Have you ever been sent to low priority match making after a game of Dota 2 in which there were no arguments and for the most part, things seemed to be fine? If yes, the events of the past few days may be the answer why. A Dota 2 player, who goes by the name of ‘minijuanjohndoe’ on Reddit, was sent to low priotity by a Valve employe, Vanaman, for suggesting that their team let the mid tower go, when Vanaman thought it wasn’t a good idea. That is it – just a suggestion in a game of Dota 2.
The player made a post on r/Dota2, which was hidden by the moderators. After he provided evidence, the post was unhidden, garnered traction and got enough attention on social media for Valve to take some action against it.
Post made by u/minijuanjohndoe on r/Dota2
In one of the edits made to the post, the player provided a behavior score, which was 10000, to make the point that he wasn’t at all one to get reported often and did not fall in the so called ‘toxic’ category of players. He also put up the match ID and mentioned that Vanaman had tried to be condescending by mentioning he was a Steam employee.
Luckily for minijuanjohndoe, all the edits and evidence provided made the community and Valve believe that he wasn’t in the wrong and that the Valve employee had abused his power for personal and petty reasons. Vanaman took to Reddit to apologise about his behavior and also apologised to the player who he had wronged.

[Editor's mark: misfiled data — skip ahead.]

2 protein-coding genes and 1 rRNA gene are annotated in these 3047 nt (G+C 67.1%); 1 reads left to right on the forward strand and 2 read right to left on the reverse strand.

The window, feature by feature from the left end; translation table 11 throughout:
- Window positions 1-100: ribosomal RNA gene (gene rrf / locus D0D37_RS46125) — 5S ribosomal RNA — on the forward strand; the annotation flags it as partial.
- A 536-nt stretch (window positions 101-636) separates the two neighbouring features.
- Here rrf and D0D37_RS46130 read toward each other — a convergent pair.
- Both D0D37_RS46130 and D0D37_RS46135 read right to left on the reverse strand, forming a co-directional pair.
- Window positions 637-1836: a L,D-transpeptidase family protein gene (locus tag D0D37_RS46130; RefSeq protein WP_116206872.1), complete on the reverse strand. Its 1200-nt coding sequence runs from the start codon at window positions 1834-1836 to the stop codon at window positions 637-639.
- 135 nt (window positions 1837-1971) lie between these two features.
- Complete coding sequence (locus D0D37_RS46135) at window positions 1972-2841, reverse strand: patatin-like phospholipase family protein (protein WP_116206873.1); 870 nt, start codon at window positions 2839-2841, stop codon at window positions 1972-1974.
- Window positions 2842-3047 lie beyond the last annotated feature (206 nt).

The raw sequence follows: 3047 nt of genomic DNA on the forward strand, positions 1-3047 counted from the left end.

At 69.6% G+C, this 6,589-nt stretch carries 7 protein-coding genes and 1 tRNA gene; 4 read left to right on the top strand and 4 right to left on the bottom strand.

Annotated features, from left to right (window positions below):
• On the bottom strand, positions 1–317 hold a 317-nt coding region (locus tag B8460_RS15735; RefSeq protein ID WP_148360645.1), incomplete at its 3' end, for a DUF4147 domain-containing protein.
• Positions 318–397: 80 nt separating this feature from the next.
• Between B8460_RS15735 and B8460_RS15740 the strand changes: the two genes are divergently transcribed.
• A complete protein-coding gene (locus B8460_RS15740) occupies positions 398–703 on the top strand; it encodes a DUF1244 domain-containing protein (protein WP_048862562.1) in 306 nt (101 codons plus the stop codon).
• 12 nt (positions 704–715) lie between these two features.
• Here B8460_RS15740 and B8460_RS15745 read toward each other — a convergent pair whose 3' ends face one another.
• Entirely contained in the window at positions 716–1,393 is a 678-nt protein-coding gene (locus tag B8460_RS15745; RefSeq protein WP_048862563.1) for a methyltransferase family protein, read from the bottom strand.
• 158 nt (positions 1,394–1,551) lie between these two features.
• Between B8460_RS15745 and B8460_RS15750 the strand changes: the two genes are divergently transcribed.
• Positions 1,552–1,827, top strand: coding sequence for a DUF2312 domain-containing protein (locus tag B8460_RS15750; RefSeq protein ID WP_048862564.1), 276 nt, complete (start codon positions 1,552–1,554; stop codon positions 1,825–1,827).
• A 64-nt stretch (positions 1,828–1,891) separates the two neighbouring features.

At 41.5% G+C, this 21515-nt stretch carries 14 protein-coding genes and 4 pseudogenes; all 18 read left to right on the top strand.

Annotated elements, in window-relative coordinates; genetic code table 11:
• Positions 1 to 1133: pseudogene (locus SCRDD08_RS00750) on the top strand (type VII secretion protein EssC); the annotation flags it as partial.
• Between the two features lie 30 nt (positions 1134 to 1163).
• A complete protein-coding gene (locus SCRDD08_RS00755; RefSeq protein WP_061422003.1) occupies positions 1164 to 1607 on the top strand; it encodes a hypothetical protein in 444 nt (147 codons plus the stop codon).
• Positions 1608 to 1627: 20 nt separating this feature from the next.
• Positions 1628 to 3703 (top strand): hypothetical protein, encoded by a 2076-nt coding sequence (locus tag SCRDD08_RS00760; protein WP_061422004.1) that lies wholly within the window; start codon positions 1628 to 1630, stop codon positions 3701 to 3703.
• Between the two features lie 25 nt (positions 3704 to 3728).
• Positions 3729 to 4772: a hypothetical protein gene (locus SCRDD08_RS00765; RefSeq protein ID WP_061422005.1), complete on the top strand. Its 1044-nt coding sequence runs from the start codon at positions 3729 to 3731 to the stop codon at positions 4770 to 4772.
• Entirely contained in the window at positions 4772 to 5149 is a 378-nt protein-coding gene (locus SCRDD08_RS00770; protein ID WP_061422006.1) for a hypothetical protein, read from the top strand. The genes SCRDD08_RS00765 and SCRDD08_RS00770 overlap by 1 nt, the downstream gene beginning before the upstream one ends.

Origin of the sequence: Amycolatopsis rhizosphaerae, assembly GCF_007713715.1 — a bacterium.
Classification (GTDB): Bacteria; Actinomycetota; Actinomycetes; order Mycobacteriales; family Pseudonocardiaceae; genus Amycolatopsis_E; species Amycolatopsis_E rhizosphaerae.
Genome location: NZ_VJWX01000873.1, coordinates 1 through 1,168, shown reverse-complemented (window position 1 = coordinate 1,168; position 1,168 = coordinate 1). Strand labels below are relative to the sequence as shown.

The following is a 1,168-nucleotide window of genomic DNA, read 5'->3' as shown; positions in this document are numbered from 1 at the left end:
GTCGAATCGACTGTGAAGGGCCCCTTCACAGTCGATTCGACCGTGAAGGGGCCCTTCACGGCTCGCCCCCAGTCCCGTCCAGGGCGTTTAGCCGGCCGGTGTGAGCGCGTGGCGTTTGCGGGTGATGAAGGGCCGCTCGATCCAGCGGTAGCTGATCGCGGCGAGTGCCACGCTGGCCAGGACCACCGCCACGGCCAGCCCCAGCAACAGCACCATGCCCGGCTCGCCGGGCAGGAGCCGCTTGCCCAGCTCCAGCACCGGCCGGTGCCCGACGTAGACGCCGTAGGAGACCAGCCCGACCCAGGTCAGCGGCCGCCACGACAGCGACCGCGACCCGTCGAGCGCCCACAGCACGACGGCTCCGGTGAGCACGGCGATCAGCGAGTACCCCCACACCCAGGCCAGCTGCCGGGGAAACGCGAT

Vanaman’s apology on Reddit
The team looked into this case, and concluded the user clearly did not deserve the ban. Even if the user did deserve a ban however, we all think it’s clear that manually banning users is not a good idea because of how hard it is to be objective in Dota games that you are in. My mistake in this case being a sterling example. As employees, we should have no special privilege when playing Dota.
That has been the team’s informal policy in the past, but it has clearly failed in this case. It won’t remain informal going forward — manual bans like this won’t be allowed anymore altogether. And sincere apologies to user u/minijuanjohndoe.
The new Valve policy of preventing manual banning of players is a step in the right direction to ensure such an abuse of power does not occur again. However, the question does arise, for how long and how frequenty did Valve employees implement such unethical bans if this hadn’t gained the public support, how long would they have gotten away with it? Eventually, the truth does get revelead and this incident goes to show the imporatance of fighting against injustice, however small it may be.
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